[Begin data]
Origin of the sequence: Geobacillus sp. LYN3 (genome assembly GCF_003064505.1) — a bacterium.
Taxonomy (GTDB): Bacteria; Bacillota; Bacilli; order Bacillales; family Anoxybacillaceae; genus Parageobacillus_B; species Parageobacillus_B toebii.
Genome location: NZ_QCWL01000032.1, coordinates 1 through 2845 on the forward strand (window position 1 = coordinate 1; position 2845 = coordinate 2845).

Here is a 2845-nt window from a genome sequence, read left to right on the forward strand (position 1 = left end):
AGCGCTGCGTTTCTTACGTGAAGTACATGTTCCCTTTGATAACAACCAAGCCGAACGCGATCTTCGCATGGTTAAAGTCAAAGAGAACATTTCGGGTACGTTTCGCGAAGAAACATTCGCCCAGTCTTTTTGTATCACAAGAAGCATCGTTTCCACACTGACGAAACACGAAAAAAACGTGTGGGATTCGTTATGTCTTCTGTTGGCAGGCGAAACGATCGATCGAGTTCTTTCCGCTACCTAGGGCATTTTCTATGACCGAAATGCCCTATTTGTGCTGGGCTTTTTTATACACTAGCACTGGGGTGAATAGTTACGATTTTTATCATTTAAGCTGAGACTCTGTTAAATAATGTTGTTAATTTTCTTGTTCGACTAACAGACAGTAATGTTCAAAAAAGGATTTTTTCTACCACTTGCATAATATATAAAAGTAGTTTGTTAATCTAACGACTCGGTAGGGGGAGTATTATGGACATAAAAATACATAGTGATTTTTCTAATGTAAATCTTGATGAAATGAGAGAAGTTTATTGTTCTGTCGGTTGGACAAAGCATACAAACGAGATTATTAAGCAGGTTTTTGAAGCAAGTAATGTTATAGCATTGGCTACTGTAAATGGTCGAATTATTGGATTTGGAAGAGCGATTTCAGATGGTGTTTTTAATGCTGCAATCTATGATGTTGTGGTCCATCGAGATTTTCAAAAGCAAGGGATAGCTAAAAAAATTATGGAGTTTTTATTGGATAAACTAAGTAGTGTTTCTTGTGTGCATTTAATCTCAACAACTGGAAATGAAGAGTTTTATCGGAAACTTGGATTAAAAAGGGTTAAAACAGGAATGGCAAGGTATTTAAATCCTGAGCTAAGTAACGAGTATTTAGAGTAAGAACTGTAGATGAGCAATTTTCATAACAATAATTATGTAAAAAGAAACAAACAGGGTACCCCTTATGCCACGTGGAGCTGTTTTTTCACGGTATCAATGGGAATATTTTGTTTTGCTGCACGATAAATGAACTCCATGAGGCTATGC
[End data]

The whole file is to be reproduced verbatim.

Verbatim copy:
Origin of the sequence: Geobacillus sp. LYN3 (genome assembly GCF_003064505.1) — a bacterium.
Taxonomy (GTDB): Bacteria; Bacillota; Bacilli; order Bacillales; family Anoxybacillaceae; genus Parageobacillus_B; species Parageobacillus_B toebii.
Genome location: NZ_QCWL01000032.1, coordinates 1 through 2845 on the forward strand (window position 1 = coordinate 1; position 2845 = coordinate 2845).

Here is a 2845-nt window from a genome sequence, read left to right on the forward strand (position 1 = left end):
AGCGCTGCGTTTCTTACGTGAAGTACATGTTCCCTTTGATAACAACCAAGCCGAACGCGATCTTCGCATGGTTAAAGTCAAAGAGAACATTTCGGGTACGTTTCGCGAAGAAACATTCGCCCAGTCTTTTTGTATCACAAGAAGCATCGTTTCCACACTGACGAAACACGAAAAAAACGTGTGGGATTCGTTATGTCTTCTGTTGGCAGGCGAAACGATCGATCGAGTTCTTTCCGCTACCTAGGGCATTTTCTATGACCGAAATGCCCTATTTGTGCTGGGCTTTTTTATACACTAGCACTGGGGTGAATAGTTACGATTTTTATCATTTAAGCTGAGACTCTGTTAAATAATGTTGTTAATTTTCTTGTTCGACTAACAGACAGTAATGTTCAAAAAAGGATTTTTTCTACCACTTGCATAATATATAAAAGTAGTTTGTTAATCTAACGACTCGGTAGGGGGAGTATTATGGACATAAAAATACATAGTGATTTTTCTAATGTAAATCTTGATGAAATGAGAGAAGTTTATTGTTCTGTCGGTTGGACAAAGCATACAAACGAGATTATTAAGCAGGTTTTTGAAGCAAGTAATGTTATAGCATTGGCTACTGTAAATGGTCGAATTATTGGATTTGGAAGAGCGATTTCAGATGGTGTTTTTAATGCTGCAATCTATGATGTTGTGGTCCATCGAGATTTTCAAAAGCAAGGGATAGCTAAAAAAATTATGGAGTTTTTATTGGATAAACTAAGTAGTGTTTCTTGTGTGCATTTAATCTCAACAACTGGAAATGAAGAGTTTTATCGGAAACTTGGATTAAAAAGGGTTAAAACAGGAATGGCAAGGTATTTAAATCCTGAGCTAAGTAACGAGTATTTAGAGTAAGAACTGTAGATGAGCAATTTTCATAACAATAATTATGTAAAAAGAAACAAACAGGGTACCCCTTATGCCACGTGGAGCTGTTTTTTCACGGTATCAATGGGAATATTTTGTTTTGCTGCACGATAAATGAACTCCATGAGGCTATGC